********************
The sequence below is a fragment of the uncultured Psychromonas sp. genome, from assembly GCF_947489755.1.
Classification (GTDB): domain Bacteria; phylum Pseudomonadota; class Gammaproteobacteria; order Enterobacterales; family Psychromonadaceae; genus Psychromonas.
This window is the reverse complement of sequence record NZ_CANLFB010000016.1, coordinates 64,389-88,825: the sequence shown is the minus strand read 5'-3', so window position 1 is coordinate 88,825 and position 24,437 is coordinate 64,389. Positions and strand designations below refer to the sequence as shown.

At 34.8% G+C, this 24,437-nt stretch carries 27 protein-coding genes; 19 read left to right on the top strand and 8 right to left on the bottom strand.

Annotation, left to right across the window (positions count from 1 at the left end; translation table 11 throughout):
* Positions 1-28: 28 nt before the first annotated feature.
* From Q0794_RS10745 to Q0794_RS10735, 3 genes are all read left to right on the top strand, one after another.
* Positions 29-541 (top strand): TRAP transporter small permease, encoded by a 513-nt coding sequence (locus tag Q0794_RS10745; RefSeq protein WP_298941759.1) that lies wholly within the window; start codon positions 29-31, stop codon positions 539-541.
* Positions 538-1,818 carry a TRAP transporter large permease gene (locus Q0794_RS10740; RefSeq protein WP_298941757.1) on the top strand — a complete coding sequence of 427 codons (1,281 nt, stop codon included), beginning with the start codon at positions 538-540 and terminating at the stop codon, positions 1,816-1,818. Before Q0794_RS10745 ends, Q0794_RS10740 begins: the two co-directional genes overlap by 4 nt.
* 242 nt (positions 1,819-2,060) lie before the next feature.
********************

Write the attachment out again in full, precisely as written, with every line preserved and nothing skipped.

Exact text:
The sequence below is a fragment of the uncultured Psychromonas sp. genome, from assembly GCF_947489755.1.
Classification (GTDB): domain Bacteria; phylum Pseudomonadota; class Gammaproteobacteria; order Enterobacterales; family Psychromonadaceae; genus Psychromonas.
This window is the reverse complement of sequence record NZ_CANLFB010000016.1, coordinates 64,389-88,825: the sequence shown is the minus strand read 5'-3', so window position 1 is coordinate 88,825 and position 24,437 is coordinate 64,389. Positions and strand designations below refer to the sequence as shown.

At 34.8% G+C, this 24,437-nt stretch carries 27 protein-coding genes; 19 read left to right on the top strand and 8 right to left on the bottom strand.

Annotation, left to right across the window (positions count from 1 at the left end; translation table 11 throughout):
* Positions 1-28: 28 nt before the first annotated feature.
* From Q0794_RS10745 to Q0794_RS10735, 3 genes are all read left to right on the top strand, one after another.
* Positions 29-541 (top strand): TRAP transporter small permease, encoded by a 513-nt coding sequence (locus tag Q0794_RS10745; RefSeq protein WP_298941759.1) that lies wholly within the window; start codon positions 29-31, stop codon positions 539-541.
* Positions 538-1,818 carry a TRAP transporter large permease gene (locus Q0794_RS10740; RefSeq protein WP_298941757.1) on the top strand — a complete coding sequence of 427 codons (1,281 nt, stop codon included), beginning with the start codon at positions 538-540 and terminating at the stop codon, positions 1,816-1,818. Before Q0794_RS10745 ends, Q0794_RS10740 begins: the two co-directional genes overlap by 4 nt.
* 242 nt (positions 1,819-2,060) lie before the next feature.